Windows update 2004 has a major bug in it currently. If you use solid state hard drives in your computers like I do, then you want to know about this. Windows' automatic hard drive trimming and defragging has a bug in it that makes windows think your hard drive needs to be defragged again as soon as it completes, so what happens is windows ends up defragging your solid state drive many times per day, which can quickly wear down the lifespan of your drive.

If you have already installed update 2004 and have a SSD, you have 2 options. 1 is to roll back the install, which you can only do for 10 days after updating. 2 is to go into the defrag settings in windows and disable automatic scheduled defragging, then you'll need to manually go in and defrag the drive(s) every now and then until Microsoft can patch this bug.

Last changed by fr0sty on 7/6/2020, 2:38 AM, changed a total of 2 times.

Systems:

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64GB 3000mhz DDR4

Radeon VII

Windows 10

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lenard-p wrote on 7/6/2020, 2:58 AM

 

However, there's a pretty significant rendering framerate increase in games that are using older or cheaper GPUs that have less RAM, such as 4GB. You can expect to get an additional 10-20fps out of your games.

That does sound useful. I recall the workaround was to load in the low quality textures that did fit within memory, but potentially these GPU owners can now use high quality without the fps loss, although how this works i'm not sure if the full texture pack can't be in ram at same time, dynamic I guess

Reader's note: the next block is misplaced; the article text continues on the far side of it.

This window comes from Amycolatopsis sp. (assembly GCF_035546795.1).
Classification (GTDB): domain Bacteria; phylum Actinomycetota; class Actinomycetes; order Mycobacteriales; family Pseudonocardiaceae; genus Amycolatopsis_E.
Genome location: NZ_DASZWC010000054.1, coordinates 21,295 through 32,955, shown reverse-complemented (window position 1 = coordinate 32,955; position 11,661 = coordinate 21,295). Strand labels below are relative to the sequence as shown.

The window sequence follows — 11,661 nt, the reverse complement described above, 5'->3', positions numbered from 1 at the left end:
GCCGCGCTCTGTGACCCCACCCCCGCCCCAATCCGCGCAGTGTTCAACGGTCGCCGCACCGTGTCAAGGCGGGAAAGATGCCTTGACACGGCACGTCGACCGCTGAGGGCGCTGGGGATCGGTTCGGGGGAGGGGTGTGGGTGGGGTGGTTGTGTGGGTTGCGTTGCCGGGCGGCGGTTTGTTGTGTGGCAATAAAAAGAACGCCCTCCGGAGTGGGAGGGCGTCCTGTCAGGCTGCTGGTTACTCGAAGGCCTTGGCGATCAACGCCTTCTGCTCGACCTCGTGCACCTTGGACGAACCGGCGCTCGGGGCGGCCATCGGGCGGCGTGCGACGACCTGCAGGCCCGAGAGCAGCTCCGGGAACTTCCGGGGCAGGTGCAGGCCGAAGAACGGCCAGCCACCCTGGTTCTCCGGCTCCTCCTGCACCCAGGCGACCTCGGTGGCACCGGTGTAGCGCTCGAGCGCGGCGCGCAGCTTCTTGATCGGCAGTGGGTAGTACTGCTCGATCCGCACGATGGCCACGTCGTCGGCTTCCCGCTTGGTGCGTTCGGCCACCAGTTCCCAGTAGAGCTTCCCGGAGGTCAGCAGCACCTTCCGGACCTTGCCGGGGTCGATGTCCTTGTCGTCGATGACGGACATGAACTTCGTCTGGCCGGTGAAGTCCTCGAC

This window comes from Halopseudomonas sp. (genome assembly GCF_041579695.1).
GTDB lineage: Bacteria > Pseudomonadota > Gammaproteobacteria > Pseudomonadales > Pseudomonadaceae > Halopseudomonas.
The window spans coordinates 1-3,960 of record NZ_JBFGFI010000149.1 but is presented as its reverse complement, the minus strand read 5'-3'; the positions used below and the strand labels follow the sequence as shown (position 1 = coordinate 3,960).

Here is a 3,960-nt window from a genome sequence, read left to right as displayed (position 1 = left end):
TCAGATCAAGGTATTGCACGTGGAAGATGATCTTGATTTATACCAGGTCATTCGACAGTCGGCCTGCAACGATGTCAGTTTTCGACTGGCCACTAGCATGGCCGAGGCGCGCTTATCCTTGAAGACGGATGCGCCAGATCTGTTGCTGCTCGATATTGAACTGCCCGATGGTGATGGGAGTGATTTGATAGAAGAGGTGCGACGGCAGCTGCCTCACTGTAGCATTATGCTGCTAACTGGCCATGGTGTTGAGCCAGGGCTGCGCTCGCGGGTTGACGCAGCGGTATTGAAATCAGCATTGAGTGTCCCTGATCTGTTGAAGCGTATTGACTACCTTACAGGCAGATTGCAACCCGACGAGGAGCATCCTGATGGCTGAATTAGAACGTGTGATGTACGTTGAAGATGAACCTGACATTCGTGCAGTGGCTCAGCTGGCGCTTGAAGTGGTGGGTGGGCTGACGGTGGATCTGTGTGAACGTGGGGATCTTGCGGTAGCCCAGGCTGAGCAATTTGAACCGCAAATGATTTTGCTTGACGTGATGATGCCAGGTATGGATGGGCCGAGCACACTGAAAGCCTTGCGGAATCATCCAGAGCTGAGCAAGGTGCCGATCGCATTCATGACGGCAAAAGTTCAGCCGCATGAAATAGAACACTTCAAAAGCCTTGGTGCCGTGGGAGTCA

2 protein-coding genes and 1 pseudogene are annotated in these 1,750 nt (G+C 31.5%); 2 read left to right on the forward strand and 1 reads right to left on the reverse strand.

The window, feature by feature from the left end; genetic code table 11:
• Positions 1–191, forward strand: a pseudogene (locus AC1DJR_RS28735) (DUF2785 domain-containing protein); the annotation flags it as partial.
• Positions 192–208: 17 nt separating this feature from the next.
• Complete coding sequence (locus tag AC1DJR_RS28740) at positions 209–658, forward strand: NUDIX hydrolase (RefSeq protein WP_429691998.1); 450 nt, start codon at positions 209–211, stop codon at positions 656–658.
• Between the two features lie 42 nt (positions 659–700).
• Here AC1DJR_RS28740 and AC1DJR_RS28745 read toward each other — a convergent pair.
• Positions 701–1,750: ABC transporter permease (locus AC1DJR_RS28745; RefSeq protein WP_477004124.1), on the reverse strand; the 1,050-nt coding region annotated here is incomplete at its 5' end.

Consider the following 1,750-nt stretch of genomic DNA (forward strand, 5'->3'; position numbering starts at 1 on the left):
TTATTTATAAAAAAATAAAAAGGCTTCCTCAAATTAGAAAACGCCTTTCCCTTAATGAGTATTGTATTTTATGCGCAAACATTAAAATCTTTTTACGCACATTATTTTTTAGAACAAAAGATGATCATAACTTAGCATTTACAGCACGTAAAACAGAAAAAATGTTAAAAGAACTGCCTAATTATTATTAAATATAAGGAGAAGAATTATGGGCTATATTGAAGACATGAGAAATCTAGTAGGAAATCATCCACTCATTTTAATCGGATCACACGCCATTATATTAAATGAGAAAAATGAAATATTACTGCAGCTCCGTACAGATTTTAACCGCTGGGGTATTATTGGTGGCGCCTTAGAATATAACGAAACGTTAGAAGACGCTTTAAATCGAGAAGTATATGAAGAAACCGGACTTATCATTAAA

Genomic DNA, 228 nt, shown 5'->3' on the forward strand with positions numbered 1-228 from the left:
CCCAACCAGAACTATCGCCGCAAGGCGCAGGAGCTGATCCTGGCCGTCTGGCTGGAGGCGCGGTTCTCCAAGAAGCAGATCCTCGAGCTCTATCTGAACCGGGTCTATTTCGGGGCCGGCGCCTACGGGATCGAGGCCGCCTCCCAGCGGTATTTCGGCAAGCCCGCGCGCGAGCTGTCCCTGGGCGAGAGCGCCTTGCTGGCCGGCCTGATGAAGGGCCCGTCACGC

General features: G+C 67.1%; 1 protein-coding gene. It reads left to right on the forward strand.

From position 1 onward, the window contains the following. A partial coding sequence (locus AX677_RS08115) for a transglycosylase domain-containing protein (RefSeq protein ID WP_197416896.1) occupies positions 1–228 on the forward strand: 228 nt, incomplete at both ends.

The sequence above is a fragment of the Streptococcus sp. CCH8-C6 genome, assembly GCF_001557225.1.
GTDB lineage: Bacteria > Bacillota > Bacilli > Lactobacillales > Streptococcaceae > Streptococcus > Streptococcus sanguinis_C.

Len Kaufman wrote on 7/7/2020, 2:57 PM

If anyone is having difficulty updating to Windows V2004, this might explain why.

https://betanews.com/2020/07/06/windows-10-may-2020-update-your-pc-setting-arent-supported/

Howard-Vigorita wrote on 7/7/2020, 9:52 PM

When the update 1st became available a few weeks ago, I got a notice on my Intel NUC to the effect that the update was not yet supported for that system and that I'd be notified when that changed. Four other systems got the update without issue. Btw, there's also an update for a new version of the Edge browser that further updates the OS.

Cameras: Canon XF305, JVC GV-LS2, Canon 6D w/L-glass line. (Mar 2020: testing Zcam E2)
Laptop: Dell XPS15-9570; i7-8750h 32gb (integrated Intel UHD-630 & Nvidia GTX-1050Ti)
Road: Intel NUC i7 8809g 32gb (integrated AMD VegaM 4gb graphics and Intel HD630)
Workstation: i9 9900k 32 gb (Sapphire AMD Radeon VII 16gb graphics and integrated Intel UHD630)
Workstation2: e5 1650v4 128 gb (Sapphire Nitro+ RX5700xt Navi 8gb graphics)
Workstation3: i7-980X 24gb (Sapphire Nitro+ Vega64 8gb graphics)
currently Vegas 17.452